|Publication number||US5096563 A|
|Application number||US 07/700,434|
|Publication date||Mar 17, 1992|
|Filing date||May 15, 1991|
|Priority date||Oct 22, 1990|
|Publication number||07700434, 700434, US 5096563 A, US 5096563A, US-A-5096563, US5096563 A, US5096563A|
|Inventors||Atsushi Yoshizawa, Fumio Matsui|
|Original Assignee||Pioneer Electronic Corporation|
|Export Citation||BiBTeX, EndNote, RefMan|
|Patent Citations (1), Referenced by (35), Classifications (10), Legal Events (4)|
|External Links: USPTO, USPTO Assignment, Espacenet|
1. Field of the Invention
The present invention relates to a method of manufacturing optical disks using a stamper.
2. Description of the Prior Art
A method as shown in FIG. 1 is generally known as a method of manufacturing optical disks such as video disks.
According to the conventional method, a photoresist master disk, comprising a photoresist layer 2 formed on the main surface of a glass disk 1 as shown in FIG. 1A, is prepared, and a laser beam La which flickers according to a predetermined signal is irradiated onto the photoresist layer 2 to helically or concentrically form a latent image of a row of spots corresponding to predetermined information. Then, the exposed photoresist master disk is developed to create a row of minute bumps (hereafter referred to as "pits") corresponding to a signal to be recorded on the photoresist master disk, thus producing a developed master disk which has the pits-carrying photoresist layer 2 (information recording layer) and the glass disk 1 as shown in FIG. 1B. The photoresist layer 2 of the developed master disk is dried and fixed (post-baked) on the glass disk 1 to produce a dried master disk as shown in FIG. 1C. Then, silver is spattered on the photoresist layer 2 to form a silver conductive film 3 thereon, creating a mastering disk 3a having a multi-layered structure as shown in FIG. 1D. As described above, sputtering metal on a photoresist layer having pits renders a pits-carrying information recording face conductive. The produced mastering disk is immersed in a nickel electroforming tank to plate the silver conductive film 3 with nickel (Ni). As a result, a thick nickel layer 4 i.e., a nickel stamper is made, providing a disk as shown in FIG. 1E. The stamper or the nickel layer 4 is separated from the glass disk 1, as shown in FIG. 1F. The photoresist layer 2 and the silver conductive film 3 are removed from the stamper, yielding a nickel stamper shown in FIG. 1G.
Then, the nickel stamper is attached to a predetermined position of an injection molding apparatus. After the nickel stamper is closed, a melted transparent resin, such as flowable PMMA (polymethyl methacrylate) or PC (polycarbonate), is injected onto the stamper. After the resin is hardened, it is separated from the stamper, providing an optical disk replica having a face on which predetermined information is to be recorded.
The replica produced in this manner has a reflection film, such as an aluminum film, on its information recording face by a known method. Further, a protective film is coated on the reflection film, forming an optical disk. In general, two optical disks formed in this manner are bonded together and subjected to a finishing process, the resultant structure serving as a double-sided optical disk.
The preparation of a stamper, however, involves many electroforming steps, and the plating takes time, as described above. Further, an injection molding apparatus for manufacturing a replica is relatively large. Since it takes much time to manufacture a stamper by the conventional method, this method is not fully adequate for manufacturing recent optical disks which deal with multifarious types of audio visual software in a small quantity.
It is therefore an object of the present invention to provide an optical disk manufacturing method, which is suitable for producing a small quantity but multifarious types of optical disks, or for mass production of optical disks.
An optical disk manufacturing method according to one aspect of the present invention comprises a step of preparing a master disk having an elastomer layer, formed on a transparent substrate and containing photosensitive dyes, and a polymer support layer, formed on the elastomer layer and having a glass transition temperature; a step of forming minute bumps on the master disk by irradiation of a focusing laser beam; a surface-electrifying step of forming a metal layer on that surface of the master disk which has the minute bumps; an electroforming step of forming and growing a stamper layer on that surface of the master disk which is rendered conductive, thereby forming a stamper; and a step of separating the master disk from the stamper.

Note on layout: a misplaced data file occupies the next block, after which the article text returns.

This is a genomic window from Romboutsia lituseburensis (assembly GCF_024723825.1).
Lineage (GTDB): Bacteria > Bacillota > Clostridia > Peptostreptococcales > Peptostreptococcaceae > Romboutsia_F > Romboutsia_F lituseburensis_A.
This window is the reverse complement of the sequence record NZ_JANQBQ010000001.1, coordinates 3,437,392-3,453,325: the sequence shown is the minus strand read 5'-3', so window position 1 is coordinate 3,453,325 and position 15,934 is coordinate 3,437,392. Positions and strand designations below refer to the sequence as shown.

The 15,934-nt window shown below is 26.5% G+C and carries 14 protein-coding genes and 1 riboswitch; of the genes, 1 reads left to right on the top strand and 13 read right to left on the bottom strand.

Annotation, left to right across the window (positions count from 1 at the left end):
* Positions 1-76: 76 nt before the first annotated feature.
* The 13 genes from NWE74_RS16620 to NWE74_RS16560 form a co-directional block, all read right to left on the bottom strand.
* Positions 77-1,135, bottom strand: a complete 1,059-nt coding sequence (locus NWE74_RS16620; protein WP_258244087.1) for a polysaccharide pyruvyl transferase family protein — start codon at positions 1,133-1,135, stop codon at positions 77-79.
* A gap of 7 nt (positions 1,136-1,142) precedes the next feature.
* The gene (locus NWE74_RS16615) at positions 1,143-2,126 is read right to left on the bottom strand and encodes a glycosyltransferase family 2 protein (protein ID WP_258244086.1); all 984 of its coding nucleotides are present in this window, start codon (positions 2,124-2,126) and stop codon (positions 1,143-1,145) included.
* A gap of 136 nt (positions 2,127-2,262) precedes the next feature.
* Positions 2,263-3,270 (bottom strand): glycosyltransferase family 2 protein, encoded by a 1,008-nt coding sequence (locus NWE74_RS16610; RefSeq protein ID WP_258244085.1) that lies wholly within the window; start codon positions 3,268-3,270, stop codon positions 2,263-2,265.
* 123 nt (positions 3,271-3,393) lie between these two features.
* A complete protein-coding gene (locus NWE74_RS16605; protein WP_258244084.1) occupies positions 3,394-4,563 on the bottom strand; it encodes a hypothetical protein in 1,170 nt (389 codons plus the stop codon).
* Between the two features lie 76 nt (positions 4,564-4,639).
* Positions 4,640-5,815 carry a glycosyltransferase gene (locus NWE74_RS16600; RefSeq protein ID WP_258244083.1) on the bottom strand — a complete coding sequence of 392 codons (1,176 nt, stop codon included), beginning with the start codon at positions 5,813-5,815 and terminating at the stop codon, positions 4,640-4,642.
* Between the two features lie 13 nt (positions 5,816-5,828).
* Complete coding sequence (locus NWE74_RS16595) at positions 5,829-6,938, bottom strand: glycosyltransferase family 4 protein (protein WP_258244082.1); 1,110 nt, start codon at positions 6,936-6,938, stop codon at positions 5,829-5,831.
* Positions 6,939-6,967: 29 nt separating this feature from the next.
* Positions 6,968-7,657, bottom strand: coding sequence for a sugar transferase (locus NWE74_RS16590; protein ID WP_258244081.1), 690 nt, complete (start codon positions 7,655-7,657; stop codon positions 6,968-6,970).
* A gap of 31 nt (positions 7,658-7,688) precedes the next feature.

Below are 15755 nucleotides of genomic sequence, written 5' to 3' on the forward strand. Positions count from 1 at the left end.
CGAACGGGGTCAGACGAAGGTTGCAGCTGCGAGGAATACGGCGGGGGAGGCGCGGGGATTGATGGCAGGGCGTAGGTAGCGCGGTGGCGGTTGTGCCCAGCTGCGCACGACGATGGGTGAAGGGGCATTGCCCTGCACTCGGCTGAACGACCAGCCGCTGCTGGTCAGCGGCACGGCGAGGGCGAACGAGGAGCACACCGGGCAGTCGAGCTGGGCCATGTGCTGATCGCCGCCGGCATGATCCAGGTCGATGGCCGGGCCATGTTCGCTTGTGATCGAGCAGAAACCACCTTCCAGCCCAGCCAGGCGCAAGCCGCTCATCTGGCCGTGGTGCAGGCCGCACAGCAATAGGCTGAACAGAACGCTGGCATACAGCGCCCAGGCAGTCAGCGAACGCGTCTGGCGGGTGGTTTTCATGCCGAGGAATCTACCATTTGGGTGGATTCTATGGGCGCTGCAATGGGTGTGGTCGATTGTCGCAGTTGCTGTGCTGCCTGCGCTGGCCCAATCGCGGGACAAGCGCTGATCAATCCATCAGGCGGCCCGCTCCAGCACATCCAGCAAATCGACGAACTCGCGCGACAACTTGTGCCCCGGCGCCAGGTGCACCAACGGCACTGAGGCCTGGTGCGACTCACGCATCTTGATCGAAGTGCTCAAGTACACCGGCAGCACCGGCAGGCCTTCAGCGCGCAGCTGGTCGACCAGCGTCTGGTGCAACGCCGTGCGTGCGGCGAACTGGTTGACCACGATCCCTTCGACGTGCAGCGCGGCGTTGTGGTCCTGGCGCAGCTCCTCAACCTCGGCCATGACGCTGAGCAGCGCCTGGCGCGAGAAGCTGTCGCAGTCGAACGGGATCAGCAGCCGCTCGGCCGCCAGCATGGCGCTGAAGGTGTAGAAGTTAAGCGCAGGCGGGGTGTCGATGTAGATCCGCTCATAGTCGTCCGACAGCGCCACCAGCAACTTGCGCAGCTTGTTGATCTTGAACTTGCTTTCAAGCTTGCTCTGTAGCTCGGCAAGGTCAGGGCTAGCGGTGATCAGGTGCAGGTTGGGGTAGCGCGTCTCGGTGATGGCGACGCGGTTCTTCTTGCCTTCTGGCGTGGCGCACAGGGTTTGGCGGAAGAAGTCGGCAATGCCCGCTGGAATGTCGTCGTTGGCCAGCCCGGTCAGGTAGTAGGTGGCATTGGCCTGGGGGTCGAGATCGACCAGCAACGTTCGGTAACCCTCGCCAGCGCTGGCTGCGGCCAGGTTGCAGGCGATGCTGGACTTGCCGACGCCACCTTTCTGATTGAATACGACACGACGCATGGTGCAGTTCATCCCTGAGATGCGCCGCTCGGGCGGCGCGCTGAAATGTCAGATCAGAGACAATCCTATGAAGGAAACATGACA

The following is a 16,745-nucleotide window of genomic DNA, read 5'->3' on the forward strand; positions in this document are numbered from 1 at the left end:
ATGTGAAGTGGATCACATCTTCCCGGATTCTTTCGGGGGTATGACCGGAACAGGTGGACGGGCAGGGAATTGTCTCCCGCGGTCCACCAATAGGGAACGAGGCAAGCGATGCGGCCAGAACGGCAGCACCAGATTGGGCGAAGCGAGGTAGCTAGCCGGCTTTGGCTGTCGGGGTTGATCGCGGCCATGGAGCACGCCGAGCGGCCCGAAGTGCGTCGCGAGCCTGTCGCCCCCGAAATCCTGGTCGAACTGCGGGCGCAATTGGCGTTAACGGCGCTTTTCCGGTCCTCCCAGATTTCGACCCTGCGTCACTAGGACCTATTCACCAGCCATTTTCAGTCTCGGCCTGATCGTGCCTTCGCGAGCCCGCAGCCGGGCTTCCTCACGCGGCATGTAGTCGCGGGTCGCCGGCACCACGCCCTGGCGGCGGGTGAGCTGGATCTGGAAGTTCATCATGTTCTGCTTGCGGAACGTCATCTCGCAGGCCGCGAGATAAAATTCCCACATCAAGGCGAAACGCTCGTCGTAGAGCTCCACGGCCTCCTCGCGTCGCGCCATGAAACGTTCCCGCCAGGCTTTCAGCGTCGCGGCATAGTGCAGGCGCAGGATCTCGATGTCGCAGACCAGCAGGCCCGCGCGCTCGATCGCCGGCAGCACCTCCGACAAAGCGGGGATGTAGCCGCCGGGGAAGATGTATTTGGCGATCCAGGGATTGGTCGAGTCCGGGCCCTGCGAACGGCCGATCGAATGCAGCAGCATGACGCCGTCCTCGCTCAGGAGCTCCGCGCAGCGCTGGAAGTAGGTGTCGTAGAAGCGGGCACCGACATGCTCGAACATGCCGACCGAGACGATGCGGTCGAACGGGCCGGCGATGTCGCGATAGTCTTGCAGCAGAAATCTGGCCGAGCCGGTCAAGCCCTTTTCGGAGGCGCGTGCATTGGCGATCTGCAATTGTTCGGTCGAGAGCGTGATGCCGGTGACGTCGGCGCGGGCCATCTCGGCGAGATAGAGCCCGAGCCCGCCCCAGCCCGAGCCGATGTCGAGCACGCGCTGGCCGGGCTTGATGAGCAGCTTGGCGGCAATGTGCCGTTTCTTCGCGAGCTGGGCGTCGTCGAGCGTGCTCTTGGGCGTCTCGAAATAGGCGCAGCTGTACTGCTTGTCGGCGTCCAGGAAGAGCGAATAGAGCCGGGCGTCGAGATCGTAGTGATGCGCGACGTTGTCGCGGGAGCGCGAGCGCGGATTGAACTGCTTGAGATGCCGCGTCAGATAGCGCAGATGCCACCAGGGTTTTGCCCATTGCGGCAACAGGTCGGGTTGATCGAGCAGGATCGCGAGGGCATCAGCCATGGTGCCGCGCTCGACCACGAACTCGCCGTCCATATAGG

An optical disk manufacturing method according to another aspect of the present invention comprises a step of preparing a master disk having an elastomer layer, formed on a transparent substrate and containing photosensitive dyes, and a polymer support layer, formed on the elastomer layer and having a glass transition temperature; a step of forming minute bumps on the master disk by irradiation of a focusing laser beam; and a transfer step of forming a transfer layer, made of a transparent ultraviolet-ray hardening resin, on that surface of the master disk which ha the minute bumps.
According to this invention, stamper producing time can be shortened, so that the method of manufacturing optical disks can be simplified.
FIGS. 1A-1G is a schematic cross section illustrating members in individual steps of a conventional method for manufacturing an optical disk;
FIGS. 2 and 3 are schematic cross sections illustrating a dye-polymer master disk according to the present invention;
FIG. 4 is a flowchart showing the essential steps of the method for manufacturing an optical disk using the dye-polymer master disk according to the present invention; and
FIG. 5 is a schematic cross section illustrating the members in the steps in FIG. 4.
Preferred embodiments of the present invention will now be described referring to the accompanying drawings.
According to an optical disk manufacturing method of one embodiment, a photoresist master disk is replaced with a master disk or dye-polymer master disk which comprises an elastomer layer 12, formed on a glass substrate 11 and containing photosensitive dyes, and a polymer support layer 13, formed on the layer 12 and having a glass transition temperature, as shown in FIG. 2. For example, an epoxy resin is used for the polymer support layer 13 of the dye-polymer master disk, and a silicon rubber containing a carbon black dye is used for the elastomer layer 12. Silicon rubber where a carbon black dye is dispersed is coated on the glass substrate 11 by a spin coating method to uniformly form the elastomer layer 12, and then an epoxy resin is coated to form the polymer support layer 13, thus acquiring the dye-polymer master disk.